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Five investors buy most of the tax certificates

A pattern has emerged three years into the tax collector’s decision to move the annual sale of certificates for delinquent taxes off of the courthouse steps, so to speak, and entirely online.

Based on results of the online sale that wrapped up Saturday, May 28, the average interest rate on the certificates has dropped, and most are being bought up by a handful of private investors.

“The average interest awarded was 3 percent,” said Tax Collector Rick Watson. “Interest awarded has been on a downward trend for several years.”

The online auction differs from the live auction in terms of the back-and-forth between bidders. In the live format, bidders sit in a room, and watch as bidders bid downward on the interest rate they are willing to accept from a starting point of 18 percent.

In the online format, bidders put in their bid anytime during May, and are not aware of what the other bidders are offering, only that other bids have been placed, until the lowest bid is announced.

Watson said that of the 825 certificates available for sale, 749 certificates were sold to individuals, while 76 certificates did not sell and reverted to the county. This ratio means that 95.9 percent of the certificates were sold to private investors. 

The tax certificates amounted to a total of $952,840 in delinquent taxes, which represented about 3 percent of the $29.18 million in 2021 property taxes assessed in Franklin County by the seven taxing authorities.

Watson said that of the county’s roughly 18,500 real estate parcels, the number which were delinquent was consistent with past years. “Four percent of the parcels are normally delinquent each year,” he said.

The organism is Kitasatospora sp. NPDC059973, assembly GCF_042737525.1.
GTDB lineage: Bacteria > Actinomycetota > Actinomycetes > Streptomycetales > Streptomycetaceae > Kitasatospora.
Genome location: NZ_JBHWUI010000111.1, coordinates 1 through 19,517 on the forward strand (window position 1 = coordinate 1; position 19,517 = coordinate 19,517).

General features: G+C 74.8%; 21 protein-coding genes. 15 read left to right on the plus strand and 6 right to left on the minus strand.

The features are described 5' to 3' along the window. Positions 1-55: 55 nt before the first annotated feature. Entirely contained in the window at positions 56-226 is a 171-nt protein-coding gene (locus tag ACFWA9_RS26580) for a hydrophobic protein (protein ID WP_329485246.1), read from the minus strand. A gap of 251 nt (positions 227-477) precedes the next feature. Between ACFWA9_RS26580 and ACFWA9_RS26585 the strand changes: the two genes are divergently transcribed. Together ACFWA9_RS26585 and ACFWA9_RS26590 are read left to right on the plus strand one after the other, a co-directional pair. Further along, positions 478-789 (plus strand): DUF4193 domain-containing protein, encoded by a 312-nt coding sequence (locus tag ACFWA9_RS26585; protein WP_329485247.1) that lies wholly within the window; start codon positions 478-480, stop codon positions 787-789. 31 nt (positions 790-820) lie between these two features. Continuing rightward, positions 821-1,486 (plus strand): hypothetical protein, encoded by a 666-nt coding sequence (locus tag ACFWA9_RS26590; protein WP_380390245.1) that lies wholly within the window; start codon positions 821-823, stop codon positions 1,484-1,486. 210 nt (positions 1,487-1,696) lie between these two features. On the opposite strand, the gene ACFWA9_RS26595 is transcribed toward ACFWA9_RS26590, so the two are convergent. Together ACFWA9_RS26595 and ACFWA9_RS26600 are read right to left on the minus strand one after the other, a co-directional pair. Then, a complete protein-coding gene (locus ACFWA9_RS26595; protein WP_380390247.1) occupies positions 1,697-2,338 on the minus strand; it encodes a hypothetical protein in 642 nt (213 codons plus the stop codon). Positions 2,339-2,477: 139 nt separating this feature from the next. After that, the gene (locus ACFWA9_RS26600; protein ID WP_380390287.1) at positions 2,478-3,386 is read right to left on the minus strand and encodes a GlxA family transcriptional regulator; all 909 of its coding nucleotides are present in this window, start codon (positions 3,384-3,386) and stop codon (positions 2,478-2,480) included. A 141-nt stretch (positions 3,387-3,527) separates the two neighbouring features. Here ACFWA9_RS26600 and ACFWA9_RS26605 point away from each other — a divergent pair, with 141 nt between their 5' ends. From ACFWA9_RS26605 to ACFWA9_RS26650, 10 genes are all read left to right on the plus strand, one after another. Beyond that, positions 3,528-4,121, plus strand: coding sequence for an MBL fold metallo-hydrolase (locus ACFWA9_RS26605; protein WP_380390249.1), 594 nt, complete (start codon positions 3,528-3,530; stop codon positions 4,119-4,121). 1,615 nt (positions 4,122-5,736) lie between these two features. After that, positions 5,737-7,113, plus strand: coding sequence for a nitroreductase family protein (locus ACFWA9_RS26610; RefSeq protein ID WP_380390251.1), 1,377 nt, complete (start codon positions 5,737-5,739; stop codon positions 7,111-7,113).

Private investors purchased $914,000 of these delinquent tax certificates, and $38,840 reverted to the county, he said.

Of the 63 entities that signed up to participate in the auction, 30 of them placed bids and each one of them secured at least one certificate.

Five private investors purchased 54 percent, or 447, of the available certificates. The number of certificates of the five largest purchasers ranged from 47 to 172 certificates apiece, Watson said.

The certificates that revert to the county are handled the same way other certificates are handled. In 22 months, the county can apply for a tax deed, a process that allows the owner of the property to pay back taxes and remove the lien, by redeeming the certificate, on his or her property up until the time of the sale on the courthouse steps. 

Historically, the county has waited until the seven- year period to apply for tax deeds on the certificates it holds. In the last couple of years, Franklin County has obtained tax deeds on over 200 lots in Carrabelle, but the properties have not been sold off or developed.

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Meet the Editor

David Adlerstein, The Apalachicola Times’ digital editor, started with the news outlet in January 2002 as a reporter.

Prior to then, David Adlerstein began as a newspaperman with a small Boston weekly, after graduating magna cum laude from Brandeis University in Waltham, Massachusetts. He later edited the weekly Bellville Times, and as business reporter for the daily Marion Star, both not far from his hometown of Columbus, Ohio.

In 1995, he moved to South Florida, and worked as a business reporter and editor of Medical Business newspaper. In Jan. 2002, he began with the Apalachicola Times, first as reporter and later as editor, and in Oct. 2020, also began editing the Port St. Joe Star.

Wendy Weitzel The Star Digital Editor

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